- the key role of data monitoring committees in clinical trials
- what Australian health law is and what it’s for
- how data can be better used for advocating positive change, especially for Aboriginal and Torres Strait Islander health
- Monitored Emergency Use of Unregistered and Experimental Intervention (MEURI)
- who is responsible for published studies with falsified data
- ethical issues associated with adaptive machine learning systems
- organ donation following voluntary assisted dying
- theory and practice of precedent in research ethics committee review
- the lack of any mechanism in Australia to hold Human Research Ethic Committees to account
To view the Croakey Health Media article Raising some pointed questions about research, ethics and the law in full click here.
Strong community response to monkeypox
The World Health Organization (WHO) announced this week that following consultations with global experts, a new name for monkeypox virus is recommended. The new preferred term is mpox – WHO advise that both names will be used for the next year while “monkeypox” is phased out. According to the WHO, “when the outbreak of monkeypox expanded earlier this year, racist and stigmatising language online, in other settings and in some communities was observed and reported to WHO.”
A spokesperson from NACCHO said they have been involved in the mpox response from the earliest stages, including participation in the National MPX Taskforce and through the Blood Borne Viruses and Sexually Transmissible Infections Standing Committee.
“As part of our work supporting the ACCHO sector we have shared updates and information with member services, delivered a monkeypox webinar for member services and produced monkeypox resources for ACCHOs to use in their clinics and with communities,” they said. “Monkeypox remains rare in Australia and there has been only a very small number (less than five) of cases among Aboriginal and Torres Strait Islander people.”
To view the Croakey Health Media article Strong community mobilisation: how Australia is responding to monkeypox (mpox) in full click here.
Criminal age of 12 still too young
Aboriginal groups have given conditional support to the NT government’s decision to increase the age of criminal responsibility from 10 to 12 years old, but argue children are often still too young to be in detention. The NT is the first jurisdiction in the country to raise the age of criminal responsibility. The move follows longstanding calls by Indigenous advocates, human rights experts and lawyers to raise the age to at least 14.
Aboriginal Peak Organisations NT (APO NT)welcomed the reforms and said breaking the cycle of offending and ending the over-representation of Indigenous children in custody required complex solutions. “The revolving door of repeated incarceration is not working and does not improve community safety,” its statement said. “We want to see responsive action, centred on addressing the risk factors for crime, because this leads to better outcomes for everyone.” But the group, which brings together a coalition of Aboriginal peak bodies including justice and health groups, are continuing to push for the age of criminal responsibility to be increased to 14 years old. “Now that this has been achieved, APO NT commits to working with the government to eventually raise age of criminal responsibility to 14 years of age,” said Dr John Paterson, a spokesperson with the group.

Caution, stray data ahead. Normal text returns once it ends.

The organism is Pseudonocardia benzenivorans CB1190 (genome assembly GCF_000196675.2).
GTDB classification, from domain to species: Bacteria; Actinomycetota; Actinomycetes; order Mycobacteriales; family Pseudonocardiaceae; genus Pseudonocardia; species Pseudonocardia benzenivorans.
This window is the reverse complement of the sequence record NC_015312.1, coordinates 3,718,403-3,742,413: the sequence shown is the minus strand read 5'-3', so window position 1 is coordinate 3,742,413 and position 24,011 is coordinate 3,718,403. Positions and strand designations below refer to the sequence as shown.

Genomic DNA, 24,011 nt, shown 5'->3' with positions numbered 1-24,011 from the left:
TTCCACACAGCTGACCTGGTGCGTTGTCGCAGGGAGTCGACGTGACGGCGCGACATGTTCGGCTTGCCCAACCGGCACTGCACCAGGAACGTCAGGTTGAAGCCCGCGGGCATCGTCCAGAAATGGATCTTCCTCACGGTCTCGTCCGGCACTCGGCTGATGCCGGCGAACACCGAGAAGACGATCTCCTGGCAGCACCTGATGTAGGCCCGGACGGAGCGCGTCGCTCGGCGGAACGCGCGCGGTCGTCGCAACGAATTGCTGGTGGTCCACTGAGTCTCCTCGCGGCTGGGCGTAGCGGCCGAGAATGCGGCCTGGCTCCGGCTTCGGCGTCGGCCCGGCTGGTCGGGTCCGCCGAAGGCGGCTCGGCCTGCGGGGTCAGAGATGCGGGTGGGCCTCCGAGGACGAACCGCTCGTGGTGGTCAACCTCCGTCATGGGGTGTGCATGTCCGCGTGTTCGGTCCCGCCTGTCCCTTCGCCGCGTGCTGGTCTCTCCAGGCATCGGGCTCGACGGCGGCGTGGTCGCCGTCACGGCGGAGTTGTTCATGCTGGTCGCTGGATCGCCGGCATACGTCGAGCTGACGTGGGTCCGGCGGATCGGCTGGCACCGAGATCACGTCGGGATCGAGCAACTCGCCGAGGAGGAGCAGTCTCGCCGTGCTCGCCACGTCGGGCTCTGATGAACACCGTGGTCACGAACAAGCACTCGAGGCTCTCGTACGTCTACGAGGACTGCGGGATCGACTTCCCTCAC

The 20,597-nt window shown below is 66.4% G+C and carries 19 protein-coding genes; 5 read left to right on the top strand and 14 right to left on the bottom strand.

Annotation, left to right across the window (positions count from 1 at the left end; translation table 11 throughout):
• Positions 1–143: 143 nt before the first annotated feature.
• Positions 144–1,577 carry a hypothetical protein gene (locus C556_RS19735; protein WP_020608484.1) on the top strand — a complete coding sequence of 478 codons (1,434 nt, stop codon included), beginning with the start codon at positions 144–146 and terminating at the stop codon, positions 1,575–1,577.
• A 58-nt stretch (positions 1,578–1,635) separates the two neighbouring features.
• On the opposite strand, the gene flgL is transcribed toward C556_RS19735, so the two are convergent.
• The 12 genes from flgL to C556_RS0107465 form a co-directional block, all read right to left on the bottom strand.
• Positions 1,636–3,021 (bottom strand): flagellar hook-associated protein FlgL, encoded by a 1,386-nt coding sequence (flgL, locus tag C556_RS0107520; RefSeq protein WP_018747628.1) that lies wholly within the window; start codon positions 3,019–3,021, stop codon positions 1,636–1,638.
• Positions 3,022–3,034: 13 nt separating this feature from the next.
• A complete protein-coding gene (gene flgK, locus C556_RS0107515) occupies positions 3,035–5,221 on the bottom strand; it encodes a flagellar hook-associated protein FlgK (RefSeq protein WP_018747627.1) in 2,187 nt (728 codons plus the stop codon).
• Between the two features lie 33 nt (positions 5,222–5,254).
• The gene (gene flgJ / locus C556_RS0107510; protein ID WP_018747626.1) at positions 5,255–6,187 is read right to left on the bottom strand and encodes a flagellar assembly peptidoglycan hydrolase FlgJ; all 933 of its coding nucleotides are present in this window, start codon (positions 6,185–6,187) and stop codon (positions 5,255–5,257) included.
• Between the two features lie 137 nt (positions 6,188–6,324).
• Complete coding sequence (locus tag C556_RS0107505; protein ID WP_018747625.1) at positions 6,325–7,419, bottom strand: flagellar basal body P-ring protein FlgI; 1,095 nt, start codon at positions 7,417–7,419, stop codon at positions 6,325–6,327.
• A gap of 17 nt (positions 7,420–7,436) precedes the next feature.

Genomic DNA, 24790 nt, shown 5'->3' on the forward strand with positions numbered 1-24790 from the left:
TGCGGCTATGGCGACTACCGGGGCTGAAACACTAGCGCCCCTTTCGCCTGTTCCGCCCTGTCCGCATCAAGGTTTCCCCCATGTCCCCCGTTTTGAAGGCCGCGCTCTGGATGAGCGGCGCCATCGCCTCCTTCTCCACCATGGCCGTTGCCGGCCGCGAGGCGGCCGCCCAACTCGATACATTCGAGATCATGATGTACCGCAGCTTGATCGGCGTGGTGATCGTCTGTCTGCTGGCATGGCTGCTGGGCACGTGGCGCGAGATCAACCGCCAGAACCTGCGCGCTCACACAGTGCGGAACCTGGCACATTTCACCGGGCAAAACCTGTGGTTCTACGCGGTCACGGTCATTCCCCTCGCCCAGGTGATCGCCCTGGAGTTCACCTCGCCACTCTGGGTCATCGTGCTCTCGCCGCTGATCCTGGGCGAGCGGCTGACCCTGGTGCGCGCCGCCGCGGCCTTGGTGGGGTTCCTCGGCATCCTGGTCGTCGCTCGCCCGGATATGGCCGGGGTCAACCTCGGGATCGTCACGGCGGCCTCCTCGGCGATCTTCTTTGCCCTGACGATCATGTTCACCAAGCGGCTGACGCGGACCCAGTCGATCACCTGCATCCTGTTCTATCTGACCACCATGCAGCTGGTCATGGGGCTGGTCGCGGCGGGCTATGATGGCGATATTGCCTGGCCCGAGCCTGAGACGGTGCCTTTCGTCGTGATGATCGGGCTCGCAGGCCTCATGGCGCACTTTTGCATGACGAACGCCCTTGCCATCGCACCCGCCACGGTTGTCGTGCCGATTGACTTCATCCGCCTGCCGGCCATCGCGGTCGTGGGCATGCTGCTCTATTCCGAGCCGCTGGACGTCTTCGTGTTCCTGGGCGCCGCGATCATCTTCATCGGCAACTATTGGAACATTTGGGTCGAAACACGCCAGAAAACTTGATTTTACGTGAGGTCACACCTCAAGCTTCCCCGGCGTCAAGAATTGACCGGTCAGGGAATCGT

The North Australian Aboriginal Justice Agency said the reform was a welcome “momentous first step” and is calling for further investments into community programs for young people and families. “The cost of imprisoning one child costs the taxpayers roughly $4,600 a day,” its acting CEO, Mark Munnich, said. “The government needs to redirect these funds to better resource community-led organisations and initiatives to provide holistic services to improve outcomes.”
To view The Guardian article Indigenous groups welcome Northern Territory raising criminal age but say 12 still too young in full click here.
Winnunga News – November 2022 edition
Winnunga Nimmityjah Aboriginal Health & Community Services (Winnunga) have released the November 2022 edition of their Winnunga News newsletter. In this edition Winnunga CEO Julie Tongs OAM gives an update on the lack of progress that has been made in response to the concerns she raised with government over two years ago about “the crisis in Aboriginal and Torres Strait Islander contact with the justice system and the level of Indigenous incarceration in the ACT.”
Other topics covered in the Winnunga News November 2022 edition include:
- What do Nurse Practitioners do at Winnunga?
- Alexander Maconochie Centre (AMC) Health and Wellbeing Service Survey
- New advocate for Aboriginal and Torres Strait Islander Children and Youth takes the reigns in ACT
- Winnunga AMC Health and Wellbeing Clinic – an Australian first
- ACT least affordable jurisdiction for renters on low incomes
- Official opening of new Winnunga building along with Community Day – Saturday 3 December 2022
- Children’s Christmas Party – Saturday 10 December 2022
- COVID-19 Update
- Staff Profile – Sharon Ingram – Assistant Practice Manager
You can access the Winnunga News newsletter – November 2022 edition here.
Sector Jobs – you can see sector job listings on the NACCHO website here.
Advertising Jobs – to advertise a job vacancy click here to go to the NACCHO website Current job listings webpage. Scroll down to the bottom of the page to find a Post A Job form. You can complete this form with your job vacancy details – it will then be approved for posting and go live on the NACCHO website.